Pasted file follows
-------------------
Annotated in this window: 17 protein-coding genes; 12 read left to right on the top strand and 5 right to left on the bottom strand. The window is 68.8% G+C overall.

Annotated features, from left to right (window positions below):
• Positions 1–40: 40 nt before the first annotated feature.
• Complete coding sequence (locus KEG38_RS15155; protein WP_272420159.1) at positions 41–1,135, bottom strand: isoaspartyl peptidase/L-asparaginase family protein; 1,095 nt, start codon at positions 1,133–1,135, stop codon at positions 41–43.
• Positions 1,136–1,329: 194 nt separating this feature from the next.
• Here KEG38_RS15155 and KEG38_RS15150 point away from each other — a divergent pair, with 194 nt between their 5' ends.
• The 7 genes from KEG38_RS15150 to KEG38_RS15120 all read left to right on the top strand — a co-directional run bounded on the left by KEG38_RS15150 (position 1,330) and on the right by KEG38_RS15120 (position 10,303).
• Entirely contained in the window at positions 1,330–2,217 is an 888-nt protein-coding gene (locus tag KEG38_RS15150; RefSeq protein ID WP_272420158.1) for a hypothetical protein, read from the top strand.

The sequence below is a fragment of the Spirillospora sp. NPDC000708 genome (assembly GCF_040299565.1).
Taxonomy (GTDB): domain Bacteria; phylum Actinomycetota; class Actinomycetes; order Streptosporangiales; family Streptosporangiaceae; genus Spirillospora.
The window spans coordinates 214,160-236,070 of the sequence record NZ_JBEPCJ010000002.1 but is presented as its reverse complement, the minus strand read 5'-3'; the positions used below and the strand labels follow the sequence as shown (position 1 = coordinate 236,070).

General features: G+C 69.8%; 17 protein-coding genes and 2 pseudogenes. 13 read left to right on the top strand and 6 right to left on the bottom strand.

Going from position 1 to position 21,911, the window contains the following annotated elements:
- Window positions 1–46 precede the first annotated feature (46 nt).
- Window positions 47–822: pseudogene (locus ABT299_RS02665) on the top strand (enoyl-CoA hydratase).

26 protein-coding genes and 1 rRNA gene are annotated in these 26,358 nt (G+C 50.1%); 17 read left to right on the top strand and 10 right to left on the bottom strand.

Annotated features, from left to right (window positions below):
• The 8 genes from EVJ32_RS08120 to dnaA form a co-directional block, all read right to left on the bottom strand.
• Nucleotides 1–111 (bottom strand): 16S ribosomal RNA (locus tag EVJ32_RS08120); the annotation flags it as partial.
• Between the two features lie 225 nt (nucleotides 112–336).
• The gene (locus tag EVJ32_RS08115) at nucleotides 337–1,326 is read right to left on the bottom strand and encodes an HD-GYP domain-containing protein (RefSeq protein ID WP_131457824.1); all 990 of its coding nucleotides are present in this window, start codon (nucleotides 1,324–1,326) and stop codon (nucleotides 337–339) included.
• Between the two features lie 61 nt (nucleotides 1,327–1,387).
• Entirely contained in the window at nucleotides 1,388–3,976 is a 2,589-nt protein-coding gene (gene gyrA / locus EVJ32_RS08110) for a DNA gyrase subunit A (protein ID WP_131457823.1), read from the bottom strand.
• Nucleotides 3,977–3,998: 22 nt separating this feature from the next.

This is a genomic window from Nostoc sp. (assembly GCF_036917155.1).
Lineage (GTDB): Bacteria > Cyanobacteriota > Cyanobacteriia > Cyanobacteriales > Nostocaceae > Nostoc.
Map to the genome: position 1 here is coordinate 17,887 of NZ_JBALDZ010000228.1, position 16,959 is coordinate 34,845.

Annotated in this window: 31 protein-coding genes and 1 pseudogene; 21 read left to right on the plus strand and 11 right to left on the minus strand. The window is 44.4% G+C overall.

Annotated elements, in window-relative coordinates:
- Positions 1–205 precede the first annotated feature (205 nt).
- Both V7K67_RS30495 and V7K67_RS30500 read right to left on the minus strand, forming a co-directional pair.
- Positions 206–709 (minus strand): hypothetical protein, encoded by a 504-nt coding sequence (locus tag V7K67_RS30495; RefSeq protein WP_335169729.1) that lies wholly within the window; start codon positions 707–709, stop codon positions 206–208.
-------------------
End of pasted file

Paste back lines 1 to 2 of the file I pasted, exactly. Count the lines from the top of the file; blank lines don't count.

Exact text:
Annotated in this window: 17 protein-coding genes; 12 read left to right on the top strand and 5 right to left on the bottom strand. The window is 68.8% G+C overall.

Annotated features, from left to right (window positions below):